Walking away from the inaugural bushCONNECT event, a single thought resonated within me: be on purpose. A double entendre, its more-rehearsed interpretation hit me right out of the gates (or, well, doors) – be on purpose, exist for a reason. What’s more is that my reflection ended in my appreciation of the other end of the entendre, the end which I had hardly before considered: being on purpose.
In his keynote interview, Steve Johnson posed what he believes essential to environments that foster the development of good ideas. From Minnesota Rising’s own Fail Lab to tours of Izzy’s Ice Cream’s new manufacturing facility or from the Theater of Public Policy’s improv crash course to the Initiative Foundation’s conversation on how not to have a conversation, thirty breakout sessions highlighted local organizations’ initiation of innovation, response to failure, and emphasis on learning.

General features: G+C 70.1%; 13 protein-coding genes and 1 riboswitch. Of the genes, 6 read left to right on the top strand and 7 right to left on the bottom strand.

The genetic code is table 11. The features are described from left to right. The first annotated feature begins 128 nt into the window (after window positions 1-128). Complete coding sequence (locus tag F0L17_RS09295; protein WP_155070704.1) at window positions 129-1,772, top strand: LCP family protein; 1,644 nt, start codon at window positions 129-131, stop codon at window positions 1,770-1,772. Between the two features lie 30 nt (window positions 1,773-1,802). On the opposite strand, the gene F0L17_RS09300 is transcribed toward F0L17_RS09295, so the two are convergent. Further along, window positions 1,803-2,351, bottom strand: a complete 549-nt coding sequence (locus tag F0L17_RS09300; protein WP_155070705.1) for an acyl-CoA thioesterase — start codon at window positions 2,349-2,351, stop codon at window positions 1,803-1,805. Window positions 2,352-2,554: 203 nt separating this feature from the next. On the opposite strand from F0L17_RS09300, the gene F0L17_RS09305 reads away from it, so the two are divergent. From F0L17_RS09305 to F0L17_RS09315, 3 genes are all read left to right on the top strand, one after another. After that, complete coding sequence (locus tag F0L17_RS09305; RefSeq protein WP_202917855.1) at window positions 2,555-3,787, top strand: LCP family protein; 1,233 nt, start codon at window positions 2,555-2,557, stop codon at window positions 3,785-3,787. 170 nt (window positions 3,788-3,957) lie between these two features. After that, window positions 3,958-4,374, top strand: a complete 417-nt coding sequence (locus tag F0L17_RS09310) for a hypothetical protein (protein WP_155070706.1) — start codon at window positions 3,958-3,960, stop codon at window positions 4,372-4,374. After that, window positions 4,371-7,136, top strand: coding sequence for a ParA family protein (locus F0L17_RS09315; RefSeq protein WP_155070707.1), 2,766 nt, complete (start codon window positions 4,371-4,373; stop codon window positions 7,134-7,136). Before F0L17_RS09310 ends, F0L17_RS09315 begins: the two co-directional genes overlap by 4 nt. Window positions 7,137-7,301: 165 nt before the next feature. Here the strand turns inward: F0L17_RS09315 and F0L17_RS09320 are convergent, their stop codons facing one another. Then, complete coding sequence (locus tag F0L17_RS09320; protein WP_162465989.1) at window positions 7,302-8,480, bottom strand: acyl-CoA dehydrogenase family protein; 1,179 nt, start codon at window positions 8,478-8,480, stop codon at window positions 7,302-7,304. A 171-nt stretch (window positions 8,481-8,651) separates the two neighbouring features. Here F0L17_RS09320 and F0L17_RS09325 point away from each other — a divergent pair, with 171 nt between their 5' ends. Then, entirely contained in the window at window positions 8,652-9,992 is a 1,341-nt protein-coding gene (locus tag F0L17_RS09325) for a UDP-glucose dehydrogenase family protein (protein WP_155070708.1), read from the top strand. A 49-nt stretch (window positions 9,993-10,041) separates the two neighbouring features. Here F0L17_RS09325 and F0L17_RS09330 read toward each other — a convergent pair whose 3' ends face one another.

The Bush Foundation’s desire with bushCON was not to stop at inspiring its attendants. Personally, I cannot even count the number of events or conferences where I walked away feeling encouraged and keen to make changes, only having little clarity as to how that might look. To be on purpose is to understand my incapabilities along with my abilities as they align with my personal mission. To be fully equipped, then, necessarily includes connecting with others so that my visions can reach their potential.